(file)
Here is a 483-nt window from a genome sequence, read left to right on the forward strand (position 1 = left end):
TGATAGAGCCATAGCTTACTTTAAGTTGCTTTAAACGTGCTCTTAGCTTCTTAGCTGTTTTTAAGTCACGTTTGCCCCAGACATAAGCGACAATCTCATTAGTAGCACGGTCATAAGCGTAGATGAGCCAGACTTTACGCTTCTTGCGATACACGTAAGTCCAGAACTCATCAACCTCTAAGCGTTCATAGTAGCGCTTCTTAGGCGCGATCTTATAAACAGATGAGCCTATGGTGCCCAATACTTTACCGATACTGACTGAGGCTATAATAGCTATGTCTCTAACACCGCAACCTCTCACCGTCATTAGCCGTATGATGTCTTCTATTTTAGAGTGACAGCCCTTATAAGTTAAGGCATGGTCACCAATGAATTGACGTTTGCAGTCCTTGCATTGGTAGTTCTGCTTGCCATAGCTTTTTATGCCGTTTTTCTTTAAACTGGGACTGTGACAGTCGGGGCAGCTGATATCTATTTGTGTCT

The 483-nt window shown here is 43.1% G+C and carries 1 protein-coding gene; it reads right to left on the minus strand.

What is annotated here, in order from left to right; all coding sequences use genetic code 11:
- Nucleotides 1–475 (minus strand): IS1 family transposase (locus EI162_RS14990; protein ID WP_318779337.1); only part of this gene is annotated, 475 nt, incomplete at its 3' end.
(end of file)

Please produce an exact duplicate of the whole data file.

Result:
Here is a 483-nt window from a genome sequence, read left to right on the forward strand (position 1 = left end):
TGATAGAGCCATAGCTTACTTTAAGTTGCTTTAAACGTGCTCTTAGCTTCTTAGCTGTTTTTAAGTCACGTTTGCCCCAGACATAAGCGACAATCTCATTAGTAGCACGGTCATAAGCGTAGATGAGCCAGACTTTACGCTTCTTGCGATACACGTAAGTCCAGAACTCATCAACCTCTAAGCGTTCATAGTAGCGCTTCTTAGGCGCGATCTTATAAACAGATGAGCCTATGGTGCCCAATACTTTACCGATACTGACTGAGGCTATAATAGCTATGTCTCTAACACCGCAACCTCTCACCGTCATTAGCCGTATGATGTCTTCTATTTTAGAGTGACAGCCCTTATAAGTTAAGGCATGGTCACCAATGAATTGACGTTTGCAGTCCTTGCATTGGTAGTTCTGCTTGCCATAGCTTTTTATGCCGTTTTTCTTTAAACTGGGACTGTGACAGTCGGGGCAGCTGATATCTATTTGTGTCT

The 483-nt window shown here is 43.1% G+C and carries 1 protein-coding gene; it reads right to left on the minus strand.

What is annotated here, in order from left to right; all coding sequences use genetic code 11:
- Nucleotides 1–475 (minus strand): IS1 family transposase (locus EI162_RS14990; protein ID WP_318779337.1); only part of this gene is annotated, 475 nt, incomplete at its 3' end.